9. Once you’ve covered each cake completely in a thin layer of icing, put each on a cake tin base or chopping board and transfer to the fridge. Chill for around 30 mins or long enough for the icing to harden.

10. When the icing is firm, remove the cakes from the fridge and place the larger one on a cake drum or serving platter, on top of a cake turntable if you have one. Top the base cake with the smaller one in the middle. Using your palette knife, completely cover the cake in the remaining icing, smoothing it down and getting the corners as sharp as you can. Decorate with your edible decorations.

For the decorations

Chocolate fence: Break 180g chocolate matchsticks into different lengths, then press them lengthways close together round the whole of the bottom tier of the cake

Gravestones: Break the bottom third off 5 Tesco rich tea finger biscuits so you have gravestone shapes. Decorate with chocolate or black writing icing, then keep in a single layer somewhere cool in an airtight container until ready to use.

Edible soil: Whizz 3 chocolate cream biscuits (such as Oreos) in a small food processor until you have rough crumbs. Transfer to an airtight container and keep somewhere cool until ready to use.

Fondant lolly ghost: Roll 100g white fondant icing out on a surface lightly dusted with icing sugar to around 2mm thick. Use a 20cm diameter cutter or bowl to stamp out a circle. Unwrap a Swizzels lolly and drape the icing over the top, so it forms a ghost shape. Use a black cake decorating pen to draw eyes and a mouth on, then put the stick into a straw and rest in a mug to allow the ghost to dry out and firm up. Push the lolly stick straight into the cake when ready to use. If you’re making multiple ghosts, save time by using a sheet of Tesco ready-rolled fondant icing.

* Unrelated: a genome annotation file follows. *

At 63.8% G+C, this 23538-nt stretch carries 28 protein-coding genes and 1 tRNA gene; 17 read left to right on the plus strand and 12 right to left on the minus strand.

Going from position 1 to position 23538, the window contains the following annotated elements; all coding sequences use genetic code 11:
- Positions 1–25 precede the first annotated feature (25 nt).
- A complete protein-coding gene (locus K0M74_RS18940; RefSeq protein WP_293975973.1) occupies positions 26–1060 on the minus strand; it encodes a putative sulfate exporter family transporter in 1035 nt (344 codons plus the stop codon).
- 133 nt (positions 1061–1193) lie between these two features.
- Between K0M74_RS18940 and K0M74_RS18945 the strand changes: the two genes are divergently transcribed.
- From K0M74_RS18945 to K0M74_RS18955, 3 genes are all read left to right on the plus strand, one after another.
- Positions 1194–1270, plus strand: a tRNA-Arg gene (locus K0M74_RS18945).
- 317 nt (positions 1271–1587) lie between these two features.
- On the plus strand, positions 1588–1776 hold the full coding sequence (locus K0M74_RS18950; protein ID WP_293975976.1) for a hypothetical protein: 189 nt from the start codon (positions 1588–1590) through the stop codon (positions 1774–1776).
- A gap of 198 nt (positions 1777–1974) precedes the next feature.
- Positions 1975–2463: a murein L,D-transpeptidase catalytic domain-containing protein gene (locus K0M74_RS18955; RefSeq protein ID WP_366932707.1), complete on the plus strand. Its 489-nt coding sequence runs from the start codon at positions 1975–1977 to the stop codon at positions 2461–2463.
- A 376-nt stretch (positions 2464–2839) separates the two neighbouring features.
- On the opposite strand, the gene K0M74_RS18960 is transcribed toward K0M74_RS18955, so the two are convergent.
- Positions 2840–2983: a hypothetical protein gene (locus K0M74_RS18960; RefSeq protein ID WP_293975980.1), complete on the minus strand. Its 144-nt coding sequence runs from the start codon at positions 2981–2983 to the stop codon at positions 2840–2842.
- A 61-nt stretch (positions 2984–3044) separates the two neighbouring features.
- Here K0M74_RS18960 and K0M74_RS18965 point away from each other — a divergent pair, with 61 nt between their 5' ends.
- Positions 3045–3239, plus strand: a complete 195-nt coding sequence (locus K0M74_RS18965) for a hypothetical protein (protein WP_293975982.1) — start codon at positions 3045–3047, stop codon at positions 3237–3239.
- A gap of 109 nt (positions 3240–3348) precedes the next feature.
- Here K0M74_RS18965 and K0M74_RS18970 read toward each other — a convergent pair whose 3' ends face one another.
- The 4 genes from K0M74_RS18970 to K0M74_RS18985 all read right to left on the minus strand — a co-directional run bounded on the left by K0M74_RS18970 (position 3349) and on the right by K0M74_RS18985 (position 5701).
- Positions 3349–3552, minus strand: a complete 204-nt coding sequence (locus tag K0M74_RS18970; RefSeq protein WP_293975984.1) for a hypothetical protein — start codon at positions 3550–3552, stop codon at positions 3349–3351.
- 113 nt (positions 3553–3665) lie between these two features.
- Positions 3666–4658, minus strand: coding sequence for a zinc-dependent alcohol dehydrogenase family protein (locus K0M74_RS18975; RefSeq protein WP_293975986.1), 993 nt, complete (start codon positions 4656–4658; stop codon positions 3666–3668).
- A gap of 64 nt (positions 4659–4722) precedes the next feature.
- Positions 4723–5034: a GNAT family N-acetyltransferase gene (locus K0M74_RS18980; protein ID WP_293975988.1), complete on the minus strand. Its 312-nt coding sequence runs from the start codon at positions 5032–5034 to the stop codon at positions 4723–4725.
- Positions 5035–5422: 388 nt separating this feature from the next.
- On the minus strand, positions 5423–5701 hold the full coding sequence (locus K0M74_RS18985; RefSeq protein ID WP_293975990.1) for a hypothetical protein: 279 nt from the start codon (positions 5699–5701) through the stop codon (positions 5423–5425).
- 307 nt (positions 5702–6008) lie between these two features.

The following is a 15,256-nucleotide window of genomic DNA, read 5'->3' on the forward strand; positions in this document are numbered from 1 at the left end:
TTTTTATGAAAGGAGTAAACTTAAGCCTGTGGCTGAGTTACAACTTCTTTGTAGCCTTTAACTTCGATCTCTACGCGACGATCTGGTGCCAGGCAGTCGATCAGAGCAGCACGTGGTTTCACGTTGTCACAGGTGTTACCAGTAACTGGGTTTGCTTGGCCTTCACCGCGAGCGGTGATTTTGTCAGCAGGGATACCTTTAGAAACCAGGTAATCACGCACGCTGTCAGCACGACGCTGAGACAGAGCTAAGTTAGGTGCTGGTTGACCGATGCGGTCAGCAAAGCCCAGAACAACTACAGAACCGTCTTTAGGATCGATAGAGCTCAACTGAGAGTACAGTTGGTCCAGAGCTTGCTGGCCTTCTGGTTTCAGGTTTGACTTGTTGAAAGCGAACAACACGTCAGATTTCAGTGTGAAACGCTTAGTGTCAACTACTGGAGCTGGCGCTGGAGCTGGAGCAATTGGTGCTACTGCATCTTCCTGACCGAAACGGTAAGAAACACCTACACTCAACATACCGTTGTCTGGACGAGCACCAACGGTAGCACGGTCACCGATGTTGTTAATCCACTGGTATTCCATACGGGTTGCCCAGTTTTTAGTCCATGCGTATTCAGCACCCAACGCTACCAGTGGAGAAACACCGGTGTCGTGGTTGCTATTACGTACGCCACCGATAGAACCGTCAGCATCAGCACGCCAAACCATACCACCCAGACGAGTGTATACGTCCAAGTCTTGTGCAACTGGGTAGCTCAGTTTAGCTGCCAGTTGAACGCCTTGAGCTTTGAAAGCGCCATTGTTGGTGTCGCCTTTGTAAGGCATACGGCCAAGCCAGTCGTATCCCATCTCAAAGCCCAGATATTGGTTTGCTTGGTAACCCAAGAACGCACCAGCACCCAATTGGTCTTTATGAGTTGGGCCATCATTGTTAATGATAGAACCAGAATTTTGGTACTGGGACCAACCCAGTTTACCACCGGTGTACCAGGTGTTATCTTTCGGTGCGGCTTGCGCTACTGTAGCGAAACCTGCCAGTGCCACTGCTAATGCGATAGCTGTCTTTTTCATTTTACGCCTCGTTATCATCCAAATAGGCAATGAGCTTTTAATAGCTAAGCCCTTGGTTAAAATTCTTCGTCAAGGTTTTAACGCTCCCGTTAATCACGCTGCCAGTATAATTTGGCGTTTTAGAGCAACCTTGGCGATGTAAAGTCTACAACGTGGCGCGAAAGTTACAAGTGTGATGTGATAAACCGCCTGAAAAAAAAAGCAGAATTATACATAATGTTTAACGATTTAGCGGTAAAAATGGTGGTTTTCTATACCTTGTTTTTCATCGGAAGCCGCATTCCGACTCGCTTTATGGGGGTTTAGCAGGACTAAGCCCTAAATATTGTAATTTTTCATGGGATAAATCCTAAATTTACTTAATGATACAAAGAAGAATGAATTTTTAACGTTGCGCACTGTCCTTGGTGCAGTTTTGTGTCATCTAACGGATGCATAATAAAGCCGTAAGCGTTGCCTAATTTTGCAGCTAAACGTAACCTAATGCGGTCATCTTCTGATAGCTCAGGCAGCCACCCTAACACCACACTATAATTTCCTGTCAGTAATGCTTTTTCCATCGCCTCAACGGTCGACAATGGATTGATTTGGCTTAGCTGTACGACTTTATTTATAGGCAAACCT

Pumpkin meringues:

Makes around 15 of varying sizes

Ready in 1 hr plus cooling

If you want to make these ahead, the cooked and cooled meringues will keep in an airtight container somewhere cool and dry for up to 5 days. Store them carefully so their stalks don’t snap off.

1 medium egg white
55g icing sugar
good-quality orange food colour gel
chocolate writing icing, to decorate

1. Preheat the oven to gas 1, 130°C, fan 110°C and line a baking sheet with nonstick baking paper. Bring a small pan of water to the boil and put the egg white and icing sugar in a heatproof bowl.

2. Once the water is boiling, remove from the heat and place the bowl on top. Beat the egg and sugar together with an electric mixer for 3-4 mins until you have stiff peaks that flop over at the very tip. Remove the bowl from the heat and beat for 1-2 mins more until the peaks are completely stiff.

3. Stir in a few drops of food gel to turn the meringue your preferred shade of orange – don’t use too much or the meringue will collapse. Once you’re happy with the colour, transfer the meringue mixture to a piping bag fitted with a curved star nozzle.

4. Pipe small pumpkin shapes onto the baking tray in different sizes, gently dipping and lifting the nozzle at the end to give you stalks. Bake in the lower third of the oven for 30 mins, then turn off the oven and leave the meringues in for a further 1-2 hrs before removing and leaving to cool completely at room temperature.

5. To decorate, carefully trace the stalk tops with the writing icing, gently smoothing it down with your finger if necessary. 

Be the first to comment

Before you comment please read our community guidelines.

blog comments powered by Disqus